Job Descriptions, Definitions Roles, Responsibility: Lodging Managers
A comfortable room, good food, and a helpful staff can make being away from home an enjoyable experience for both vacationing families and business travelers. While most lodging managers work in traditional hotels and motels, some work in other lodging establishments, such as camps, inns, boardinghouses, dude ranches, and recreational resorts. In full-service hotels, lodging managers help their guests have a pleasant stay by providing many of the comforts of home, including cable television, fitness equipment, and voice mail, as well as specialized services such as health spas. For business travelers, lodging managers often schedule available meeting rooms and electronic equipment, including slide projectors and fax machines.
Lodging managers are responsible for keeping their establishments efficient and profitable. In a small establishment with a limited staff, the manager may oversee all aspects of operations. However, large hotels may employ hundreds of workers, and the general manager usually is aided by a number of assistant managers assigned to the various departments of the operation. In hotels of every size, managerial duties vary significantly by job title.
General managers, for example, have overall responsibility for the operation of the hotel. Within guidelines established by the owners of the hotel or executives of the hotel chain, the general manager sets room rates, allocates funds to departments, approves expenditures, and establishes expected standards for guest service, decor, housekeeping, food quality, and banquet operations. Managers who work for chains also may organize and staff a newly built hotel, refurbish an older hotel, or reorganize a hotel or motel that is not operating successfully. In order to fill entry-level service and clerical jobs in hotels, some managers attend career fairs.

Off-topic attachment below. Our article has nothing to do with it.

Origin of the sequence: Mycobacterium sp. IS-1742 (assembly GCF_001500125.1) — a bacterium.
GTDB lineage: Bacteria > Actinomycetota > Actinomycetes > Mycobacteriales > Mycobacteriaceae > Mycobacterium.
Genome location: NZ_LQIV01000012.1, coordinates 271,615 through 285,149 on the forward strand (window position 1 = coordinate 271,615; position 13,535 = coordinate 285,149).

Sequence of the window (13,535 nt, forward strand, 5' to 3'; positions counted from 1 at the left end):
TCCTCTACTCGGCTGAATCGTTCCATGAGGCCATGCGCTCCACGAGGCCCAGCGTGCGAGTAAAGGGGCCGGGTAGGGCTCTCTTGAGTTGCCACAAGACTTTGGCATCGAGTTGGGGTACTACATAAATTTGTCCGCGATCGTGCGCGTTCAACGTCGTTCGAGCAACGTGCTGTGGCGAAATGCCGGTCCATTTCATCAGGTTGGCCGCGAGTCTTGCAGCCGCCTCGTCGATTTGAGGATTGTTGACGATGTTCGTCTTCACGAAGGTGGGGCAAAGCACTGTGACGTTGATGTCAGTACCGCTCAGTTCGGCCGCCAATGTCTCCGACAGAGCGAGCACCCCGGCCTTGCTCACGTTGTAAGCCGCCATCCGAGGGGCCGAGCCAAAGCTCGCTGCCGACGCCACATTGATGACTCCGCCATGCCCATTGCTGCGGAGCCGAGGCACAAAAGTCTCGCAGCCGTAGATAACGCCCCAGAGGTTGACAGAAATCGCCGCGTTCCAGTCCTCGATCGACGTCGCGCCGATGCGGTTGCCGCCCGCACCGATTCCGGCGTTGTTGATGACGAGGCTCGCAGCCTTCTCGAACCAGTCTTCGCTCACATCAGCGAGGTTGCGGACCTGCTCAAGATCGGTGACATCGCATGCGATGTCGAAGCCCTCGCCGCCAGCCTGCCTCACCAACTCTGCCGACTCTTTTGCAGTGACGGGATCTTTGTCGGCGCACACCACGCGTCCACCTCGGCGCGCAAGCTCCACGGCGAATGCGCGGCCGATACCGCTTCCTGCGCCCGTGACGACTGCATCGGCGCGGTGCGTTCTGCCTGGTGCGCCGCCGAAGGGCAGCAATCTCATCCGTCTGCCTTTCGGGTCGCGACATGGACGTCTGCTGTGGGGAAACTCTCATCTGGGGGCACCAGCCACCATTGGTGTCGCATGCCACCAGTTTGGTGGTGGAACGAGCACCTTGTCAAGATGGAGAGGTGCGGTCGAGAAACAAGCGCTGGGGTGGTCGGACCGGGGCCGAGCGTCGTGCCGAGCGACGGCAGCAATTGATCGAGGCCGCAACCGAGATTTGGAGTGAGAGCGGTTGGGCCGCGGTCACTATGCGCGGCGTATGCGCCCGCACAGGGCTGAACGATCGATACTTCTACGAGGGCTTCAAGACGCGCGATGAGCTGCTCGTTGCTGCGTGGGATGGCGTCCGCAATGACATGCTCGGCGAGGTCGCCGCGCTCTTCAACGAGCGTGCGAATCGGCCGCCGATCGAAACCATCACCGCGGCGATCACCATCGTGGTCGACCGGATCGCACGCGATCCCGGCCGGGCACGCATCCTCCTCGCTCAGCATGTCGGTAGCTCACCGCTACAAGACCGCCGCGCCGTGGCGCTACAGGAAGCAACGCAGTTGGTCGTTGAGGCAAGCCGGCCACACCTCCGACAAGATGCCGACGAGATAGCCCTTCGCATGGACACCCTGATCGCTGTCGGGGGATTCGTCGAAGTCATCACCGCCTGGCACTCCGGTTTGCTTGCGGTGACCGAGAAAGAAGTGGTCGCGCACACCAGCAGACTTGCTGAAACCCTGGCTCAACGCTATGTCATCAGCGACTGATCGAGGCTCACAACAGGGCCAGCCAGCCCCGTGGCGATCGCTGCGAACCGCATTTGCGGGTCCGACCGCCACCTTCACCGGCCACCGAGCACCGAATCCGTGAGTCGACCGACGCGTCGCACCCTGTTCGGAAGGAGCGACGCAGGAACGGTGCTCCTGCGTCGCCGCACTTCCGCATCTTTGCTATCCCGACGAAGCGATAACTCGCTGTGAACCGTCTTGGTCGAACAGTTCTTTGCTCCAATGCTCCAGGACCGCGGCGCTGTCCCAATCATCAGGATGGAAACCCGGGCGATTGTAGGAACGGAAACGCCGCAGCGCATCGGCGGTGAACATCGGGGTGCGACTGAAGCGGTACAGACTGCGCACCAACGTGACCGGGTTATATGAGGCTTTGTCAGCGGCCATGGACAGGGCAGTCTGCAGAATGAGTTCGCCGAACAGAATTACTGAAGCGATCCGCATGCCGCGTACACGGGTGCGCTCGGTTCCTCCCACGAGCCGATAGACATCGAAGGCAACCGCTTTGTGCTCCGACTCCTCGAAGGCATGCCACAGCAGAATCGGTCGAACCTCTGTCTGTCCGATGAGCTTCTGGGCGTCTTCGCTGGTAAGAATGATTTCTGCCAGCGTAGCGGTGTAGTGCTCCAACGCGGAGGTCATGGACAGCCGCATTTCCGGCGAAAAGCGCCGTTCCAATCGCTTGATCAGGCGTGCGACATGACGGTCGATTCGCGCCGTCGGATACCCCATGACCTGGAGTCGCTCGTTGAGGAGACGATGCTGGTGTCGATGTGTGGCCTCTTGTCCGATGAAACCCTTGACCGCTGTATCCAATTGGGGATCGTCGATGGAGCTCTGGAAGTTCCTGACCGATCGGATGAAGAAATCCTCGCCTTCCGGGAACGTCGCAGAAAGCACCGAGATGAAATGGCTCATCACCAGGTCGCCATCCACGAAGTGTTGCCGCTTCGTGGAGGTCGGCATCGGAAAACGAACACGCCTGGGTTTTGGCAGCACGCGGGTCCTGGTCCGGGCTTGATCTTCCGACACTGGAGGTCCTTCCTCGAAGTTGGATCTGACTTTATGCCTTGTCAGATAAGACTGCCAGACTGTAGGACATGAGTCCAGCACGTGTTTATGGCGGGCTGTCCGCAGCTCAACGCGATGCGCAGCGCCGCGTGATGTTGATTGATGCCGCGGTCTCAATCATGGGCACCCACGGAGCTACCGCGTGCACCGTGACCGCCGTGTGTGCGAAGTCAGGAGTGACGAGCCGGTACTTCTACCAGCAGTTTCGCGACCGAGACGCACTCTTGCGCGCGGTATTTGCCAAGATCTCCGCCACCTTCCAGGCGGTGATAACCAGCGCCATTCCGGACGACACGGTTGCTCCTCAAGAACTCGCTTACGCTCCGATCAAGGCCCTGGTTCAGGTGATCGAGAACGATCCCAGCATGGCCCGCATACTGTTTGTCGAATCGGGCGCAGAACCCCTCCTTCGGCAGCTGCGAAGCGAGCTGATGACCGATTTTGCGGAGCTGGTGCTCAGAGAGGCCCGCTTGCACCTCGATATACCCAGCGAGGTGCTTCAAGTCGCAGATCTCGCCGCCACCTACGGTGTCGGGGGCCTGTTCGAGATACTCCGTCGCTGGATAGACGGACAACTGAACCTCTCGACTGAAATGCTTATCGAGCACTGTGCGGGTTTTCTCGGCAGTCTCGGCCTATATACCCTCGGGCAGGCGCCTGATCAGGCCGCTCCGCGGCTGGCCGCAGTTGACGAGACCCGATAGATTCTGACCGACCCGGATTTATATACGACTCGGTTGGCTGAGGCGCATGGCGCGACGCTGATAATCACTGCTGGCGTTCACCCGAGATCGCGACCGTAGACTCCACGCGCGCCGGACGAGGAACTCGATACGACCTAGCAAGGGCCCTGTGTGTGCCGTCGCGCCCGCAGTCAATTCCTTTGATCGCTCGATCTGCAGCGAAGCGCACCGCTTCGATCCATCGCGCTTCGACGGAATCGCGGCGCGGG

Resident managers live in hotels and are on call 24 hours a day to resolve problems or emergencies. In general, though, they typically work an 8- to 10 hour day and oversee the day-to-day operations of the hotel. In many hotels, the general manager also is the resident manager.
Executive housekeepers ensure that guest rooms, meeting and banquet rooms, and public areas are clean, orderly, and well maintained. They also train, schedule, and supervise the work of housekeepers, inspect rooms, and order cleaning supplies.
Front office managers coordinate reservations and room assignments, as well as train and direct the hotelís front desk staff. They ensure that guests are treated courteously, complaints and problems are resolved, and requests for special services are carried out. Front office managers may adjust charges posted on a customerís bill.
Convention services managers coordinate the activities of various departments in larger hotels to accommodate meetings, conventions, and special events. They meet with representatives of groups or organizations to plan the number of rooms to reserve, the desired configuration of the meeting space, and the banquet services. During the meeting or event, they resolve unexpected problems and monitor activities to ensure that hotel operations conform to the expectations of the group.
Assistant managers help run the day-to-day operations of the hotel. In large hotels, they may be responsible for activities such as personnel, accounting, office administration, marketing and sales, purchasing, security, maintenance, and pool, spa, or recreational facilities. In smaller hotels, these duties may be combined into one position. Assistant managers may adjust charges on a hotel guestís bill when a manager is unavailable.
Computers are used extensively by lodging managers and their assistants to keep track of guestsí bills, reservations, room assignments, meetings, and special events. In addition, computers are used to order food, beverages, and supplies, as well as to prepare reports for hotel owners and top-level managers. Managers work with computer specialists to ensure that the hotelís computer system functions properly. Should the hotelís computer system fail, managers must continue to meet the needs of hotel guests and staff.